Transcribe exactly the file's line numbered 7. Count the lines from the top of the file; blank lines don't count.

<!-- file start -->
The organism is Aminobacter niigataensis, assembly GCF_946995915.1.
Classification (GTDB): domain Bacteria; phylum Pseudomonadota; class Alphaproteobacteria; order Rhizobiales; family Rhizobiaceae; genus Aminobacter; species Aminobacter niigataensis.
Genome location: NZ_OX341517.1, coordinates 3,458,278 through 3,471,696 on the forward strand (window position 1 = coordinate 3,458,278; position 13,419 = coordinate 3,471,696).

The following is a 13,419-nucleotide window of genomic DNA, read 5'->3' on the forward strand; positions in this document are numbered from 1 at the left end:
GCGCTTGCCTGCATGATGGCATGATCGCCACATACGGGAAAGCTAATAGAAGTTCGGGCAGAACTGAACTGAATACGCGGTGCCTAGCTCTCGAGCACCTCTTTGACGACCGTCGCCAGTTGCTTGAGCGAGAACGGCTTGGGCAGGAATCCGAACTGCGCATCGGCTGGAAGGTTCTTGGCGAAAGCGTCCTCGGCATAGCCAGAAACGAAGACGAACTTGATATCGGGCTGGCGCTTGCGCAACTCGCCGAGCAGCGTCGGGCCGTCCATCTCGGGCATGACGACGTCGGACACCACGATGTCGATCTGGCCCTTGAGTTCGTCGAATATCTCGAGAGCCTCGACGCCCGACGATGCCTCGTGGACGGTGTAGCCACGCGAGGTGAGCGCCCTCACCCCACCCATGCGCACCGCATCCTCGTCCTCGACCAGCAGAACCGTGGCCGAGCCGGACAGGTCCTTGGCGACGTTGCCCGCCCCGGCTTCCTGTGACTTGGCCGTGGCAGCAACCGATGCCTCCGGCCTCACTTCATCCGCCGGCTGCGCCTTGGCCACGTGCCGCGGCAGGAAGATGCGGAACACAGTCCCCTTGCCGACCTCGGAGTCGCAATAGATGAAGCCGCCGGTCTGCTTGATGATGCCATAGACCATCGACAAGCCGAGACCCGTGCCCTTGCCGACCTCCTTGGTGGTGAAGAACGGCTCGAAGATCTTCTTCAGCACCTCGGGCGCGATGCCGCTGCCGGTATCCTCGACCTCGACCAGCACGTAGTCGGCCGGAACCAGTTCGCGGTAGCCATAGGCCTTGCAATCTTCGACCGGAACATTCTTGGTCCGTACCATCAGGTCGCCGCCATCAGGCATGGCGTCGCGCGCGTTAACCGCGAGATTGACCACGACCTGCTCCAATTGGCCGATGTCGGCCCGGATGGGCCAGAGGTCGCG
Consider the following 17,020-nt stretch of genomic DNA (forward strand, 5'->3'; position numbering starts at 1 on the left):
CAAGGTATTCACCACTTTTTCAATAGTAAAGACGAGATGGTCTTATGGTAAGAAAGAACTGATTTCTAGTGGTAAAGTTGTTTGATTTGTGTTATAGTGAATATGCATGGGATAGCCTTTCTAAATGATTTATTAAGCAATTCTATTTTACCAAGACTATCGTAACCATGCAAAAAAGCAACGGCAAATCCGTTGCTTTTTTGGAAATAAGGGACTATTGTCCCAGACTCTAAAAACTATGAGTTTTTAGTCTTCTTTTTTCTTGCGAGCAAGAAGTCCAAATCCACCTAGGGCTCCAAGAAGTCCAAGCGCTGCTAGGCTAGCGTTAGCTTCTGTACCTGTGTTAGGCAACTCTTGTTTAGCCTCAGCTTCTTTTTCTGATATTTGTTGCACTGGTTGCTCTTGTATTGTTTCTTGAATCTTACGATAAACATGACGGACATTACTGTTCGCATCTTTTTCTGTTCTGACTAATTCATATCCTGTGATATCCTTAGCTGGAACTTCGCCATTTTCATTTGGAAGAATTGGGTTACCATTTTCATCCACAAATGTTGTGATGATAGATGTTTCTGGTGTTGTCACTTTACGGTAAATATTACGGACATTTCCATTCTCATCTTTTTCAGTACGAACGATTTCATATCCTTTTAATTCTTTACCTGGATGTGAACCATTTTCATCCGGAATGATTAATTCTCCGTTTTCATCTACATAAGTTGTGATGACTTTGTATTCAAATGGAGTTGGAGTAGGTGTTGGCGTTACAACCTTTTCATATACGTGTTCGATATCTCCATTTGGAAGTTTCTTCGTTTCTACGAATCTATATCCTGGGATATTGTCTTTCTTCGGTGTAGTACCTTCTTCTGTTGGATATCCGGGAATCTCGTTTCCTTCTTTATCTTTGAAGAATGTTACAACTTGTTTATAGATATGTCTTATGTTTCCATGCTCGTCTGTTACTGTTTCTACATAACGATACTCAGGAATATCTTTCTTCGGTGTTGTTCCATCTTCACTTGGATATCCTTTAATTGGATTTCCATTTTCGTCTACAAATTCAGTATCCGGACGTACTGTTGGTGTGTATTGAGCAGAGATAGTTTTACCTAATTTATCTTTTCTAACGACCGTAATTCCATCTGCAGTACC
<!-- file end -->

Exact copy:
CAAGGTATTCACCACTTTTTCAATAGTAAAGACGAGATGGTCTTATGGTAAGAAAGAACTGATTTCTAGTGGTAAAGTTGTTTGATTTGTGTTATAGTGAATATGCATGGGATAGCCTTTCTAAATGATTTATTAAGCAATTCTATTTTACCAAGACTATCGTAACCATGCAAAAAAGCAACGGCAAATCCGTTGCTTTTTTGGAAATAAGGGACTATTGTCCCAGACTCTAAAAACTATGAGTTTTTAGTCTTCTTTTTTCTTGCGAGCAAGAAGTCCAAATCCACCTAGGGCTCCAAGAAGTCCAAGCGCTGCTAGGCTAGCGTTAGCTTCTGTACCTGTGTTAGGCAACTCTTGTTTAGCCTCAGCTTCTTTTTCTGATATTTGTTGCACTGGTTGCTCTTGTATTGTTTCTTGAATCTTACGATAAACATGACGGACATTACTGTTCGCATCTTTTTCTGTTCTGACTAATTCATATCCTGTGATATCCTTAGCTGGAACTTCGCCATTTTCATTTGGAAGAATTGGGTTACCATTTTCATCCACAAATGTTGTGATGATAGATGTTTCTGGTGTTGTCACTTTACGGTAAATATTACGGACATTTCCATTCTCATCTTTTTCAGTACGAACGATTTCATATCCTTTTAATTCTTTACCTGGATGTGAACCATTTTCATCCGGAATGATTAATTCTCCGTTTTCATCTACATAAGTTGTGATGACTTTGTATTCAAATGGAGTTGGAGTAGGTGTTGGCGTTACAACCTTTTCATATACGTGTTCGATATCTCCATTTGGAAGTTTCTTCGTTTCTACGAATCTATATCCTGGGATATTGTCTTTCTTCGGTGTAGTACCTTCTTCTGTTGGATATCCGGGAATCTCGTTTCCTTCTTTATCTTTGAAGAATGTTACAACTTGTTTATAGATATGTCTTATGTTTCCATGCTCGTCTGTTACTGTTTCTACATAACGATACTCAGGAATATCTTTCTTCGGTGTTGTTCCATCTTCACTTGGATATCCTTTAATTGGATTTCCATTTTCGTCTACAAATTCAGTATCCGGACGTACTGTTGGTGTGTATTGAGCAGAGATAGTTTTACCTAATTTATCTTTTCTAACGACCGTAATTCCATCTGCAGTACC